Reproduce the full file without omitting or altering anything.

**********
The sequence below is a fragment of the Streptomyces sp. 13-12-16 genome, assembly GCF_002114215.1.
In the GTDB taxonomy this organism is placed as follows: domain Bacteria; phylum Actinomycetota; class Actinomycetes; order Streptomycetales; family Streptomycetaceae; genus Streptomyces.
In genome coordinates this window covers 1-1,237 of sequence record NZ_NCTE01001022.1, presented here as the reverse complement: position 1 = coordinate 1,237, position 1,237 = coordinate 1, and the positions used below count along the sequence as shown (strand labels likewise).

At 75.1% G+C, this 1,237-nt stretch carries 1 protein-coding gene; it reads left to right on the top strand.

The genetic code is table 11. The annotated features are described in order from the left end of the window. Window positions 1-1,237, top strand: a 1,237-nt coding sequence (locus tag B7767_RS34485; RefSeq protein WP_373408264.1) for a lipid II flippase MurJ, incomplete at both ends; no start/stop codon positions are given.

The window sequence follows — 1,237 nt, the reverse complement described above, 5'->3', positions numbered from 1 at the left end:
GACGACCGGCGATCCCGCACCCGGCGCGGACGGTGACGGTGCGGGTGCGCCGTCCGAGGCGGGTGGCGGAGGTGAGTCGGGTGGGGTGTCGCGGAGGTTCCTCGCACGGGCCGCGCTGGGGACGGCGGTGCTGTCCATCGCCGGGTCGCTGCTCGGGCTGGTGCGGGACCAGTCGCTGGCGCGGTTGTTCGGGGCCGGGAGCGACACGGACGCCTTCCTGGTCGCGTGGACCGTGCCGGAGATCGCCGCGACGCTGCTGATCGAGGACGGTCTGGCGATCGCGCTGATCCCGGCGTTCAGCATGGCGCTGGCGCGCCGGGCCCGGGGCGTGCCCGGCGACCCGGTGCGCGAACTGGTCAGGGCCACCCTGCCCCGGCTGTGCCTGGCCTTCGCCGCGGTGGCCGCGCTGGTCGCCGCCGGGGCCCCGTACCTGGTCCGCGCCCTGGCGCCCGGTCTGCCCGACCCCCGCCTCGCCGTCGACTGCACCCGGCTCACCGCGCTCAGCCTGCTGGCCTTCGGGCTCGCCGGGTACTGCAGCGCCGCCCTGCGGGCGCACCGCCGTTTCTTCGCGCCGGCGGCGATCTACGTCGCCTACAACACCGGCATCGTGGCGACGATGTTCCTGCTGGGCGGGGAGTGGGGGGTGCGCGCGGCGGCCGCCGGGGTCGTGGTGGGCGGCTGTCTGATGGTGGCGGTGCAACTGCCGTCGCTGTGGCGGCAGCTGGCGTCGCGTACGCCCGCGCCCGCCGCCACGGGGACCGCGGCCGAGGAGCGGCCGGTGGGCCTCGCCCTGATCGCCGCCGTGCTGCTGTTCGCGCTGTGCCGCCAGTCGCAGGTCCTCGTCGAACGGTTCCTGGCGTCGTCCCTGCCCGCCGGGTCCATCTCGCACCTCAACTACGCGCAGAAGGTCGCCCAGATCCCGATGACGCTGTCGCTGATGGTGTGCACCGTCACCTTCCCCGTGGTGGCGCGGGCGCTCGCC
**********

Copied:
The sequence below is a fragment of the Streptomyces sp. 13-12-16 genome, assembly GCF_002114215.1.
In the GTDB taxonomy this organism is placed as follows: domain Bacteria; phylum Actinomycetota; class Actinomycetes; order Streptomycetales; family Streptomycetaceae; genus Streptomyces.
In genome coordinates this window covers 1-1,237 of sequence record NZ_NCTE01001022.1, presented here as the reverse complement: position 1 = coordinate 1,237, position 1,237 = coordinate 1, and the positions used below count along the sequence as shown (strand labels likewise).

At 75.1% G+C, this 1,237-nt stretch carries 1 protein-coding gene; it reads left to right on the top strand.

The genetic code is table 11. The annotated features are described in order from the left end of the window. Window positions 1-1,237, top strand: a 1,237-nt coding sequence (locus tag B7767_RS34485; RefSeq protein WP_373408264.1) for a lipid II flippase MurJ, incomplete at both ends; no start/stop codon positions are given.

The window sequence follows — 1,237 nt, the reverse complement described above, 5'->3', positions numbered from 1 at the left end:
GACGACCGGCGATCCCGCACCCGGCGCGGACGGTGACGGTGCGGGTGCGCCGTCCGAGGCGGGTGGCGGAGGTGAGTCGGGTGGGGTGTCGCGGAGGTTCCTCGCACGGGCCGCGCTGGGGACGGCGGTGCTGTCCATCGCCGGGTCGCTGCTCGGGCTGGTGCGGGACCAGTCGCTGGCGCGGTTGTTCGGGGCCGGGAGCGACACGGACGCCTTCCTGGTCGCGTGGACCGTGCCGGAGATCGCCGCGACGCTGCTGATCGAGGACGGTCTGGCGATCGCGCTGATCCCGGCGTTCAGCATGGCGCTGGCGCGCCGGGCCCGGGGCGTGCCCGGCGACCCGGTGCGCGAACTGGTCAGGGCCACCCTGCCCCGGCTGTGCCTGGCCTTCGCCGCGGTGGCCGCGCTGGTCGCCGCCGGGGCCCCGTACCTGGTCCGCGCCCTGGCGCCCGGTCTGCCCGACCCCCGCCTCGCCGTCGACTGCACCCGGCTCACCGCGCTCAGCCTGCTGGCCTTCGGGCTCGCCGGGTACTGCAGCGCCGCCCTGCGGGCGCACCGCCGTTTCTTCGCGCCGGCGGCGATCTACGTCGCCTACAACACCGGCATCGTGGCGACGATGTTCCTGCTGGGCGGGGAGTGGGGGGTGCGCGCGGCGGCCGCCGGGGTCGTGGTGGGCGGCTGTCTGATGGTGGCGGTGCAACTGCCGTCGCTGTGGCGGCAGCTGGCGTCGCGTACGCCCGCGCCCGCCGCCACGGGGACCGCGGCCGAGGAGCGGCCGGTGGGCCTCGCCCTGATCGCCGCCGTGCTGCTGTTCGCGCTGTGCCGCCAGTCGCAGGTCCTCGTCGAACGGTTCCTGGCGTCGTCCCTGCCCGCCGGGTCCATCTCGCACCTCAACTACGCGCAGAAGGTCGCCCAGATCCCGATGACGCTGTCGCTGATGGTGTGCACCGTCACCTTCCCCGTGGTGGCGCGGGCGCTCGCC